The Caldecott Fostering Service provides a variety of placements to children and young people. Their needs are given priority attention to offer them the best place to live in. Listed below are the different types of placements that we provide.
Short term foster carers provide a temporary place to stay until the child can return home to their own family, move into a longer-term fostering placement or an adoptive family is found. This can last for a few weeks.
When a child or young person cannot return home, decisions have to be made to find a permanent family for the child. These placements will usually last until the young person leaves care at 18 years of age. Often they remain as part of the carer’s family even when they have moved into independence.
These placements are for children and young people who need intensive input not only from the carers but from other professionals. The idea of these placement is to help the young person develop pro-social learning skills to help them change/modify there behaviours which are causing them to get into trouble or bringing them to the attention of other agencies etc. These placements will last until the young person’s behaviours are modified or the placement changes into permanent placement or they are moved to other placements.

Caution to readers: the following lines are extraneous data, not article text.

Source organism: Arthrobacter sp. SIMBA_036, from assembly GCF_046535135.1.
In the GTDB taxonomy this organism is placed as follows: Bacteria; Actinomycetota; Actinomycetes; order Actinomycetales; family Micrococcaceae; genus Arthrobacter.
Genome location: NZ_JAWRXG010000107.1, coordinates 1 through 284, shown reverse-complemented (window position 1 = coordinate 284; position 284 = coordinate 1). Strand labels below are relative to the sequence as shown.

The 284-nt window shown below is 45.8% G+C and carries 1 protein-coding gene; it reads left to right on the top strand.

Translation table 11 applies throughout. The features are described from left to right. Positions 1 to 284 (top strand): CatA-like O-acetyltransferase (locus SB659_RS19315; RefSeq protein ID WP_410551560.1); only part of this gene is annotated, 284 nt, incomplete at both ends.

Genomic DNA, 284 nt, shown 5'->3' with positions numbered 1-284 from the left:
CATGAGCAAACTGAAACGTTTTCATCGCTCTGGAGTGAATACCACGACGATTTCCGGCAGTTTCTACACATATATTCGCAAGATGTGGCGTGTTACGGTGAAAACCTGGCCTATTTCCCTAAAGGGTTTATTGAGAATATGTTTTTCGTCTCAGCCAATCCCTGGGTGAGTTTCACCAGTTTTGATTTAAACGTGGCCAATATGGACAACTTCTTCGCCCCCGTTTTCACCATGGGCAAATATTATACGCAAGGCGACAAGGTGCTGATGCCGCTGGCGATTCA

Respite involves children living with their own family or foster carers, but having short stays with another foster family to give their family/main carers a break. At Caldecott Fostering Service, this usually involves looking after a child or young person who is placed with our foster carers for a weekend or one to two weeks.
This type of placement is provided to a mother and/or father and their child/ren where foster carers can provide support and guidance to the parent(s) and help them develop parenting skills.
The Fostering Service is able to provide a supervised contact service at Caldecott House, or off site if agreed with the local authority. The aim of this service is to make supervised contact less stressful particularly for the children and young people and to ensure that parents are made to feel welcome.